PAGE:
Researchers Discover Rare form of Liver Cancer in Mice

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A White Mice

Scientists from the German Cancer Research Center (Deutsches Krebsforschungszentrum, DKFZ) and the Hebrew University in Jerusalem have identified in mice the cell of origin of combined liver/biliary duct carcinomas, a rare type of cancer of the liver. The pro-inflammatory immune messenger, interleukin 6 (IL-6), was the driver of carcinogenesis. Blocking of IL-6 reduced both the number and size of tumours in mice.

Heidelberg, Germany (21th August 2022)

The term liver cancer includes liver cells carcinoma, intrahepatic carcinoma of the bile duct, and a mixed form, combined liver/biliary duct cacrinoma (cHCC/CCA). The cells of cHCC/CCA exhibit features of both forms of cancer. This rare cHCC/CCA is considered very aggressive and responds very poorly to current treatments.

To reach the potential targets for new therapies, a team led by Mathias Heikenwälder of the German Cancer Research Center and Eithan Galun of the Hebrew University in Jerusalem searched for the cellular origin of these tumours. The researchers conducted their studies in mice genetically modified to develop chronic liver inflammation and hepatocellular carcinoma at an older age and later developed cHCC/CCA. The molecular profile of the cHCC/CCA tumour cells in these animals primarily matched that of human cHCC/CCA cells.


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What did German-Israeli team found?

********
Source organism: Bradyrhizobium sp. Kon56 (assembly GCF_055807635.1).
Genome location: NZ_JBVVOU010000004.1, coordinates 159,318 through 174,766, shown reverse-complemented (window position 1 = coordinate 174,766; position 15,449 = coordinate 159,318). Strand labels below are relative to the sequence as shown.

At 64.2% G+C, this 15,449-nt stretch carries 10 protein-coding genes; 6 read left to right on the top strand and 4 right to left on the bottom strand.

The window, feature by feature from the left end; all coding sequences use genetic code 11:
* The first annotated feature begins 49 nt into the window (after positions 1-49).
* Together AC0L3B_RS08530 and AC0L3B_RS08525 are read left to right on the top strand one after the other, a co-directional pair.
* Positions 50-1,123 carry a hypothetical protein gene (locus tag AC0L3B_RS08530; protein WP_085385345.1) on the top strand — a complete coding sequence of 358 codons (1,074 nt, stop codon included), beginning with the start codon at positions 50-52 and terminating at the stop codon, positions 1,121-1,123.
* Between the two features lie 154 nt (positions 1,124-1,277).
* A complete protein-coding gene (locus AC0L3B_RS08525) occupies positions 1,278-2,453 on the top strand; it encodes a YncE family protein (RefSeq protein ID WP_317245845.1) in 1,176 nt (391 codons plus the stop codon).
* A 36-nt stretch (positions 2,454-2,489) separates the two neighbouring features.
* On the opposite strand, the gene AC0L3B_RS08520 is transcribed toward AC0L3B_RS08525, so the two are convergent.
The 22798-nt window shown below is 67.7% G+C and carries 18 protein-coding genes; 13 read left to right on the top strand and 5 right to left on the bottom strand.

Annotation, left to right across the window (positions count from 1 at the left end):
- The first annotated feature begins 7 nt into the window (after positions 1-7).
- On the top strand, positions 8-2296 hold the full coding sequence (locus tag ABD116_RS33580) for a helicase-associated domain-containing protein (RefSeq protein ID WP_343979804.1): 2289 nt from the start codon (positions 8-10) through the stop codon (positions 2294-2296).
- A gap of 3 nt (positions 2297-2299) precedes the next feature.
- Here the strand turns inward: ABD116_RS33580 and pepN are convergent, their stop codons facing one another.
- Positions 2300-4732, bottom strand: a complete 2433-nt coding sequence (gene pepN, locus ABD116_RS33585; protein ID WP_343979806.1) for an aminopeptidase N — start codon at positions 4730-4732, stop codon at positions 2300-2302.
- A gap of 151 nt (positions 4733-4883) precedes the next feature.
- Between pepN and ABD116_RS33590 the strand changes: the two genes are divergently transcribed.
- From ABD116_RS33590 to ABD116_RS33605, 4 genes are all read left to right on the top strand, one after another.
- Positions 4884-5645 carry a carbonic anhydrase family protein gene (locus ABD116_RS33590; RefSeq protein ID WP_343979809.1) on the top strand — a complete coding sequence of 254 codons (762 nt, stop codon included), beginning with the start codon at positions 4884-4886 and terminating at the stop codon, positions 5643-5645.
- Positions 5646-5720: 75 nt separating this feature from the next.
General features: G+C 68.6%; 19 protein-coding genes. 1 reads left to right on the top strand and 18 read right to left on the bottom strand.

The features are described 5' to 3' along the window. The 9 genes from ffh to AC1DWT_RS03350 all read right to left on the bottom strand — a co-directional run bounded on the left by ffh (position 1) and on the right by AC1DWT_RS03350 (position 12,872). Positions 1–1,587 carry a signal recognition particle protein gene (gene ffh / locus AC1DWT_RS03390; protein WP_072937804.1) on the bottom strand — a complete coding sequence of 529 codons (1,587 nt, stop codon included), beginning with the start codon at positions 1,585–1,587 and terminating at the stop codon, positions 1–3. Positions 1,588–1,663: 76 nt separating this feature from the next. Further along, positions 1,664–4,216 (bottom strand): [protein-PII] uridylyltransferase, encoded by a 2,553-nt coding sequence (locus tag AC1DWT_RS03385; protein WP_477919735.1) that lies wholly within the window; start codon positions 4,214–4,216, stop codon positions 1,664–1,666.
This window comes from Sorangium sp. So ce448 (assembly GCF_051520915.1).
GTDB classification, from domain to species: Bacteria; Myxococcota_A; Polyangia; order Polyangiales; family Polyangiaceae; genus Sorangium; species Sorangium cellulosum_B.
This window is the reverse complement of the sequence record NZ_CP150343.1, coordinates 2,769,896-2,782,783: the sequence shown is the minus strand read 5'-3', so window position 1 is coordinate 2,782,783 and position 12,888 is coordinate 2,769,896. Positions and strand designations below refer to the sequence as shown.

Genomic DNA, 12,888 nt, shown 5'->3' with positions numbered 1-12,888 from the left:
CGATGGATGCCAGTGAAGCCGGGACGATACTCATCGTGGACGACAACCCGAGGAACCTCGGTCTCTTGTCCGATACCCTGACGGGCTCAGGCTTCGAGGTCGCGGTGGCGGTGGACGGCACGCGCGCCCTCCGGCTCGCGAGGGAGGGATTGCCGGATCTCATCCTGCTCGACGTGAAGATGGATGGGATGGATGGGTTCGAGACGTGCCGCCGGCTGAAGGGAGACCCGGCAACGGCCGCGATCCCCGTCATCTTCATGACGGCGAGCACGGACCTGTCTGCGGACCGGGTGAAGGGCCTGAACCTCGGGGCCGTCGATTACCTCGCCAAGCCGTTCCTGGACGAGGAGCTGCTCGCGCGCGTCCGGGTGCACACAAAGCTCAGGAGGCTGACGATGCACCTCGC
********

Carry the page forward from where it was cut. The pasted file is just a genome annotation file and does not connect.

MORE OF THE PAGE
The German-Israeli team found that cHCC/CCA develops from degenerate liver cell precursors. In contrast, hepatocellular carcinoma in all probability arises from damaged liver cells.

In cHCC/CCA cells, genes of the pro-inflammatory interleukin 6 (IL-6) signaling pathway are exceptionally active. The source of the IL-6 that activates this signaling pathway are aging immune cells. The hallmark of cell aging, which scientists refer to as “senescence”, is the release of a whole cocktail of pro-inflammatory signaling molecules, among which IL-6 plays the main role.

Blocking of IL-6 action by specific antibodies reduced both the number and size of cHCC/CCA tumors in the mice. An agent that drives senescent cells into programmed cell death apoptosis, thereby drying up the source of IL-6, also inhibited the development of cHCC/CCA.

Today, the most effective therapy for cHCC/CCA is surgical removal of the tumors. It is only successful if the cancer is detected at a very early stage. “Blocking of IL-6 or agents that kill senescent IL-6-producing cells could now be further tested as promising treatment approaches against this type of cancer,” explains Mathias Heikenwälder, one of the corresponding authors of the current publication.

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